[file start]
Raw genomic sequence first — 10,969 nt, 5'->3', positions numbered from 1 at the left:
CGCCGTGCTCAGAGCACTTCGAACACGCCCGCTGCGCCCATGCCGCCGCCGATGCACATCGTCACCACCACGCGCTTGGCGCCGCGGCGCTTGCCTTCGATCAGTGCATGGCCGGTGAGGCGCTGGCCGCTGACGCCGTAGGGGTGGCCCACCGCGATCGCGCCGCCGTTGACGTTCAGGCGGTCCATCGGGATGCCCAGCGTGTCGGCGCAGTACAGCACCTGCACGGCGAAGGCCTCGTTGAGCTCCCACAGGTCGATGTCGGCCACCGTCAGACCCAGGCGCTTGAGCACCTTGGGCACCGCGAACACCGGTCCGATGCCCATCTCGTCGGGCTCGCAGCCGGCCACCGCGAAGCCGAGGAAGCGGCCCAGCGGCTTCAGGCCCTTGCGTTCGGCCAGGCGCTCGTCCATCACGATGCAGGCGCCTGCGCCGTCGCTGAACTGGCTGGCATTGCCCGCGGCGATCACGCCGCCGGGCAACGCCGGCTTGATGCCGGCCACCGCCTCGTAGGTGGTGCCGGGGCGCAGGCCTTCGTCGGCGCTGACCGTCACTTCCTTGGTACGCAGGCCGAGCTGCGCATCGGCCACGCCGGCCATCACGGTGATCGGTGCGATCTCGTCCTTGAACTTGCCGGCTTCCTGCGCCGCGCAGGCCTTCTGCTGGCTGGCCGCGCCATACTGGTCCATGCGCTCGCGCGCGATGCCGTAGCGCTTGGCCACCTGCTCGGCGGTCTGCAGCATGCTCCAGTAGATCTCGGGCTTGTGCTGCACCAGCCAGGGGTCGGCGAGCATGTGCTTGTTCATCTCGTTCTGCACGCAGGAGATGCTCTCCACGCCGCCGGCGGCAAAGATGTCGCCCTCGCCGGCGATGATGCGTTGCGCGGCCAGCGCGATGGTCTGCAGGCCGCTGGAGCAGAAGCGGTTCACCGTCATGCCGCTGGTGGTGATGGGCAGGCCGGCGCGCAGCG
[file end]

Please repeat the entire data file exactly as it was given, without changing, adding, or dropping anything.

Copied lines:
Raw genomic sequence first — 10,969 nt, 5'->3', positions numbered from 1 at the left:
CGCCGTGCTCAGAGCACTTCGAACACGCCCGCTGCGCCCATGCCGCCGCCGATGCACATCGTCACCACCACGCGCTTGGCGCCGCGGCGCTTGCCTTCGATCAGTGCATGGCCGGTGAGGCGCTGGCCGCTGACGCCGTAGGGGTGGCCCACCGCGATCGCGCCGCCGTTGACGTTCAGGCGGTCCATCGGGATGCCCAGCGTGTCGGCGCAGTACAGCACCTGCACGGCGAAGGCCTCGTTGAGCTCCCACAGGTCGATGTCGGCCACCGTCAGACCCAGGCGCTTGAGCACCTTGGGCACCGCGAACACCGGTCCGATGCCCATCTCGTCGGGCTCGCAGCCGGCCACCGCGAAGCCGAGGAAGCGGCCCAGCGGCTTCAGGCCCTTGCGTTCGGCCAGGCGCTCGTCCATCACGATGCAGGCGCCTGCGCCGTCGCTGAACTGGCTGGCATTGCCCGCGGCGATCACGCCGCCGGGCAACGCCGGCTTGATGCCGGCCACCGCCTCGTAGGTGGTGCCGGGGCGCAGGCCTTCGTCGGCGCTGACCGTCACTTCCTTGGTACGCAGGCCGAGCTGCGCATCGGCCACGCCGGCCATCACGGTGATCGGTGCGATCTCGTCCTTGAACTTGCCGGCTTCCTGCGCCGCGCAGGCCTTCTGCTGGCTGGCCGCGCCATACTGGTCCATGCGCTCGCGCGCGATGCCGTAGCGCTTGGCCACCTGCTCGGCGGTCTGCAGCATGCTCCAGTAGATCTCGGGCTTGTGCTGCACCAGCCAGGGGTCGGCGAGCATGTGCTTGTTCATCTCGTTCTGCACGCAGGAGATGCTCTCCACGCCGCCGGCGGCAAAGATGTCGCCCTCGCCGGCGATGATGCGTTGCGCGGCCAGCGCGATGGTCTGCAGGCCGCTGGAGCAGAAGCGGTTCACCGTCATGCCGCTGGTGGTGATGGGCAGGCCGGCGCGCAGCG